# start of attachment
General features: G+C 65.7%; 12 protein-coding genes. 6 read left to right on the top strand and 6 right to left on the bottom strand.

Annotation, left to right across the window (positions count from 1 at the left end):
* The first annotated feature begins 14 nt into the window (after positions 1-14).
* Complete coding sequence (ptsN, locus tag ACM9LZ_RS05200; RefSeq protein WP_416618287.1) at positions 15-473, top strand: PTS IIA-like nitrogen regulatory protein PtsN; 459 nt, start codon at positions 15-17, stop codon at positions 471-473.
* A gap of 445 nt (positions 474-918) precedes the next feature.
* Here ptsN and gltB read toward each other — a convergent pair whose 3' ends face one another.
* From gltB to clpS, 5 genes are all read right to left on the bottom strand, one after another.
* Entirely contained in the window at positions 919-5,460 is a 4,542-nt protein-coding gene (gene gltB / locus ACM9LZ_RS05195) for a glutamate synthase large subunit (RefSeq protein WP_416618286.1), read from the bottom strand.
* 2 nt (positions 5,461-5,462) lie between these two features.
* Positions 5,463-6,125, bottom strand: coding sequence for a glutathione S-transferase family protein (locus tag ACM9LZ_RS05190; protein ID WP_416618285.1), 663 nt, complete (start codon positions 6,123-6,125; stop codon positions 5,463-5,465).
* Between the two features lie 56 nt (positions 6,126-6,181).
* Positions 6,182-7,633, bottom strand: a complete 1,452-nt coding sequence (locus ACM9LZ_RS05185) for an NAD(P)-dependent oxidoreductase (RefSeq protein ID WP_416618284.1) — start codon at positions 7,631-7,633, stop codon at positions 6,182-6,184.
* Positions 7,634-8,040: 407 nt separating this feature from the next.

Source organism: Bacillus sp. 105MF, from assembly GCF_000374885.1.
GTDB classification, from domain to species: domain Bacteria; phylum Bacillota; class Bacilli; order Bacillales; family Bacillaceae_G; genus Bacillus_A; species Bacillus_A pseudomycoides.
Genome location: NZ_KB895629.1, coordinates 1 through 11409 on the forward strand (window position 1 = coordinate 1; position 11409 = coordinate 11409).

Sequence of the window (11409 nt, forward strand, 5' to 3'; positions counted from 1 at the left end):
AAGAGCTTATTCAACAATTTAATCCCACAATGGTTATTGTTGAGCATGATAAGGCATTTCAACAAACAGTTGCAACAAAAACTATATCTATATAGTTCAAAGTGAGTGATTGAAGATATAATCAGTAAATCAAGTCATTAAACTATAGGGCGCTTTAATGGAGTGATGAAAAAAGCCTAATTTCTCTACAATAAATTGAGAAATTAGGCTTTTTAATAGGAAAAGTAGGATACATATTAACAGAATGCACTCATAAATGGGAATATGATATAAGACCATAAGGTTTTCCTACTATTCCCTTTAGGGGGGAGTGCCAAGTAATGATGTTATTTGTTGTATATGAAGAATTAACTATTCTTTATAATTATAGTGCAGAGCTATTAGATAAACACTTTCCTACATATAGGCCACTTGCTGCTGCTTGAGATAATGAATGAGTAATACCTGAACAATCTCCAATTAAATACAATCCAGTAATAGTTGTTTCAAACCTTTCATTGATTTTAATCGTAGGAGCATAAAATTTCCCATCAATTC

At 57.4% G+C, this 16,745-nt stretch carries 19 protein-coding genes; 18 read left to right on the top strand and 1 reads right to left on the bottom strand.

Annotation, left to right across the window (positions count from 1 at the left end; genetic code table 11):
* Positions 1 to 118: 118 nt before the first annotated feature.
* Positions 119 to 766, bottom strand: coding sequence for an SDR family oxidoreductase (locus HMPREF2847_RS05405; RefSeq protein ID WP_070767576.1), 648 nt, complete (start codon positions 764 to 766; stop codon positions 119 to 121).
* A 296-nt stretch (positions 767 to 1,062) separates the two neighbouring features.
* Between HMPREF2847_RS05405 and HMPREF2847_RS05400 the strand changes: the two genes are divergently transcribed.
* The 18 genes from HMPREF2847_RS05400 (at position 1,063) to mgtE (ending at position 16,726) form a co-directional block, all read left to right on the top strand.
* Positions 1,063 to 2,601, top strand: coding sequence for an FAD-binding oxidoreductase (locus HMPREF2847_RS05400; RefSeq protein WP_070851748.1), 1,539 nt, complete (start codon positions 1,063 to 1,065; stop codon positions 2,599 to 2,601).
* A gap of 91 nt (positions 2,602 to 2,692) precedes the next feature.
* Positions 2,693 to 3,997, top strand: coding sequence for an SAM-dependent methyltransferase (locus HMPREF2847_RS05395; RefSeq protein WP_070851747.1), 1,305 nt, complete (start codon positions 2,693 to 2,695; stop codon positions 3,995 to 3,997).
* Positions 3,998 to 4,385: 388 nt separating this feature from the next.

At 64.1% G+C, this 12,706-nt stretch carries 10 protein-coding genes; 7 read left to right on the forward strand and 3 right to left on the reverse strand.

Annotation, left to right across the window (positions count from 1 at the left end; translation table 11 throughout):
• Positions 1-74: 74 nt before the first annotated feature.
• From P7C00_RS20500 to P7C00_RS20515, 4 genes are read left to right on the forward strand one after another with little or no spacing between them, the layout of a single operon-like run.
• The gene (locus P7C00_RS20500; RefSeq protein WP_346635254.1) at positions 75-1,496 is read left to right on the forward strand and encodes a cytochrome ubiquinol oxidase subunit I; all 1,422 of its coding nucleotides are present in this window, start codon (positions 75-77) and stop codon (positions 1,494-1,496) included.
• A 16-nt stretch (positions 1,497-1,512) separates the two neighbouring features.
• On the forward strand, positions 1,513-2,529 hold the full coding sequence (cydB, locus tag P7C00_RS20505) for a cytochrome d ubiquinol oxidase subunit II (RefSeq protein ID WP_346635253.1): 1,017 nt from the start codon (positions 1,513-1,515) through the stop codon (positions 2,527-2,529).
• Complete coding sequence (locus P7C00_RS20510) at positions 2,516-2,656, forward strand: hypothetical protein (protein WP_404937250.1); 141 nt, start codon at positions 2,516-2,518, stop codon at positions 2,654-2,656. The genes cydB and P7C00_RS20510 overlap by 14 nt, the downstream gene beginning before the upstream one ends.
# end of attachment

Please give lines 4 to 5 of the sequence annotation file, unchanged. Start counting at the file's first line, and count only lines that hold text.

* Complete coding sequence (ptsN, locus tag ACM9LZ_RS05200; RefSeq protein WP_416618287.1) at positions 15-473, top strand: PTS IIA-like nitrogen regulatory protein PtsN; 459 nt, start codon at positions 15-17, stop codon at positions 471-473.
* A gap of 445 nt (positions 474-918) precedes the next feature.